When you have a friend or family member that is an addict, it can be difficult to draw the line between being supportive and being codependent. There is a very fine line between codependence and supportive behavior. You want to help them, but what is too much help and what is too little? When you are dealing with an addict, it is important to known what is codependent behavior and what is supportive behavior.
What is Codependent?
Codependent behavior is when the support serves a deep need inside someone. They try to take care of the addict but their caretaking is self-defeating, according to the UC Davis Health System. There are several characteristics that will help you recognize what codependent behavior is. These characteristics are:
- Lying to cover for the addict.
- Inability to establish or keep boundaries.
- Need the addicts approval.
- May give the addict support in other ways such as financial or emotional support to the point of hurting themselves.
- They feel guilty when they try to stop the addict or assert themselves.
- The relationship between the codependent and the addict is harmful to both.
- They use the fact that the addict is dependent on them to control them because they need that control.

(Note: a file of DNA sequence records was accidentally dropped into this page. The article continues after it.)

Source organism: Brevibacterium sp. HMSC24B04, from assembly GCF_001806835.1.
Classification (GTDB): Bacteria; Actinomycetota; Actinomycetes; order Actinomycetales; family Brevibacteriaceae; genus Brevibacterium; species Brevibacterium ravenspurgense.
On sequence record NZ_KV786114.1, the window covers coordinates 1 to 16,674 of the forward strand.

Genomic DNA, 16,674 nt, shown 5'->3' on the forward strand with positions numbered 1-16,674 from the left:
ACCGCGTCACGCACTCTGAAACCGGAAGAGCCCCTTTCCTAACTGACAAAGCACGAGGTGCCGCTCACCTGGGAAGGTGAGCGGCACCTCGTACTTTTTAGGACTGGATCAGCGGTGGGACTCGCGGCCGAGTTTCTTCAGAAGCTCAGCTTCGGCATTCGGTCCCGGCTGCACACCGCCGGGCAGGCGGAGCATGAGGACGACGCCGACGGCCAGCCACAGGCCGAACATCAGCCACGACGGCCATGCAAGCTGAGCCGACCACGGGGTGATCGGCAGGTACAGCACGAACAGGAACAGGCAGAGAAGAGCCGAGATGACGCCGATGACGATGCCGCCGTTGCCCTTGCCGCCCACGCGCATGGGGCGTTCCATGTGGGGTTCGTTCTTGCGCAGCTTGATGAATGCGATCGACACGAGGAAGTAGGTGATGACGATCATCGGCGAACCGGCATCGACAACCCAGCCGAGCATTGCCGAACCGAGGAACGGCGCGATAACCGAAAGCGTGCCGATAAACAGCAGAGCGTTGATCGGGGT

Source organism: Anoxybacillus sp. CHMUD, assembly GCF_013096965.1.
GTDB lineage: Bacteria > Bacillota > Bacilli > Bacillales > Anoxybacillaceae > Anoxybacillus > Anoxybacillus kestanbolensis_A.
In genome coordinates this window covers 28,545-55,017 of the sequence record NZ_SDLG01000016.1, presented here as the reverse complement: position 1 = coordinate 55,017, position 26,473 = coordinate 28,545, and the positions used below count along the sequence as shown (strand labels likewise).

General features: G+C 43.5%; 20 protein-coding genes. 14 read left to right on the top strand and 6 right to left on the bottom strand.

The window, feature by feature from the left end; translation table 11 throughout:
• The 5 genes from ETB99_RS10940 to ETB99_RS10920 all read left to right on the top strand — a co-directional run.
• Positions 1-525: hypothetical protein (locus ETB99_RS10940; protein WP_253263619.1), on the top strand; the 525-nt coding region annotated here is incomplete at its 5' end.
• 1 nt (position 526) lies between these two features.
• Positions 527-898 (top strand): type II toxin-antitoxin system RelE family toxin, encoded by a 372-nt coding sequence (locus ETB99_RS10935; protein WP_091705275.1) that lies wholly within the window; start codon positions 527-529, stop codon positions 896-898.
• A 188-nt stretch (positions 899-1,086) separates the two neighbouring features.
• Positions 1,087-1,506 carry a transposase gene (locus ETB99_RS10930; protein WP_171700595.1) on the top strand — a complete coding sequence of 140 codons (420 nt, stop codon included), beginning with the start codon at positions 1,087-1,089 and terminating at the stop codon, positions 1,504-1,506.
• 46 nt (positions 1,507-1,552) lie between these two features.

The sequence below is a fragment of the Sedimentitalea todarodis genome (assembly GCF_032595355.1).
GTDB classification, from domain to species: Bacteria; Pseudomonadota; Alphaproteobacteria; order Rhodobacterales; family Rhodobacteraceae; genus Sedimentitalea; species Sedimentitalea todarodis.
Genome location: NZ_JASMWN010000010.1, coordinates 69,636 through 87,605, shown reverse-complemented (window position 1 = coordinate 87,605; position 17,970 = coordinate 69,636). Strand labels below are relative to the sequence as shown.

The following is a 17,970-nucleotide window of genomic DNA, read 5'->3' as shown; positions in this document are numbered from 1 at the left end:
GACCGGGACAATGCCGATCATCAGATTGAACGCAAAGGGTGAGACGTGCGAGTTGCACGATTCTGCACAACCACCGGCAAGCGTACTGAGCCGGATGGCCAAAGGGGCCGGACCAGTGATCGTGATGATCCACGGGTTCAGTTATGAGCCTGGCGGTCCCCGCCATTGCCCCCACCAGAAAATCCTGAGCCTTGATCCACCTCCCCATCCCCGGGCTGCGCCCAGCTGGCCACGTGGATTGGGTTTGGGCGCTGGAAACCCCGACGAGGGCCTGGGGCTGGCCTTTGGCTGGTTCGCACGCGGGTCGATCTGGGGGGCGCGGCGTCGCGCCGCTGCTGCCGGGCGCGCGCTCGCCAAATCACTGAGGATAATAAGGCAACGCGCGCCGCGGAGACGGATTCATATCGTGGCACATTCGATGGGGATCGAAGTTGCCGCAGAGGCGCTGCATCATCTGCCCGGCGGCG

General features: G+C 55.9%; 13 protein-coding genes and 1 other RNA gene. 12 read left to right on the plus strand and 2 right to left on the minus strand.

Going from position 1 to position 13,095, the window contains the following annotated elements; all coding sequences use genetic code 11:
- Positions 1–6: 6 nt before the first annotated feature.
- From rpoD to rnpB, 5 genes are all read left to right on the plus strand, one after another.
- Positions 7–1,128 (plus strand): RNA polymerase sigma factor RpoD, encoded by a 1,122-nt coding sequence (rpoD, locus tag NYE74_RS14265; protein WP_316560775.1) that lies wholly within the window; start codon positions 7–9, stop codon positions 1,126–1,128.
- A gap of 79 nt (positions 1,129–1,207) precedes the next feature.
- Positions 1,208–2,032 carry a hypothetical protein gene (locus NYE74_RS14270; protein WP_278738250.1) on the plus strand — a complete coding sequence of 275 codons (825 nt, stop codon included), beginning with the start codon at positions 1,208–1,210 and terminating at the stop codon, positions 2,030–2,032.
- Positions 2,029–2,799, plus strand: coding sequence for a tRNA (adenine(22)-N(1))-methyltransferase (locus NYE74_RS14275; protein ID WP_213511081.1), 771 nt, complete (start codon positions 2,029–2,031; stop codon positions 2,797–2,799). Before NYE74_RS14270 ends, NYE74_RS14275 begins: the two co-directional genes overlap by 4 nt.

Many people who are codependent suffer from addiction issues themselves. They enable the drug use and dependence because it fulfills an unhealthy part of themselves.
What is Supportive?
Being supportive is a helpful relationship. It is difficult to tell when being supportive is being enabling or becoming codependent on someone. When you are supportive of someone you:
- Help them by talking to them.
- Helping them does not harm you or further their behavior.
- You empathize with someone but do not allow your empathy to assist them in using.
- You listen to them and encourage them to get the help that they need.
- You try to help them change for the better rather than continue to use.
- Their behavior does not harm you.
- You maintain yourself because you know you cannot help them if you are unstable or unhealthy yourself.
What is the Difference Between Codependent and Supportive Behavior?
It seems like similar behavior but there are major differences. Many people who are supportive wind up being codependent because they allow their support go too far. Most people who are healthy do not wind up being codependent, but part of being supportive is taking care of yourself rather than just taking care of the addict. People who are being supportive practice good self care while codependents do not. A supportive person tries to find help for the addict and a codependent tries to help the person use.
If you Feel your Support is Slipping into Codependency it is Important to get Help for Both of you.
You can find the help that you both need by calling us at 800-530-0431. We can help you both find the treatment you need to end the codependency and help the addict.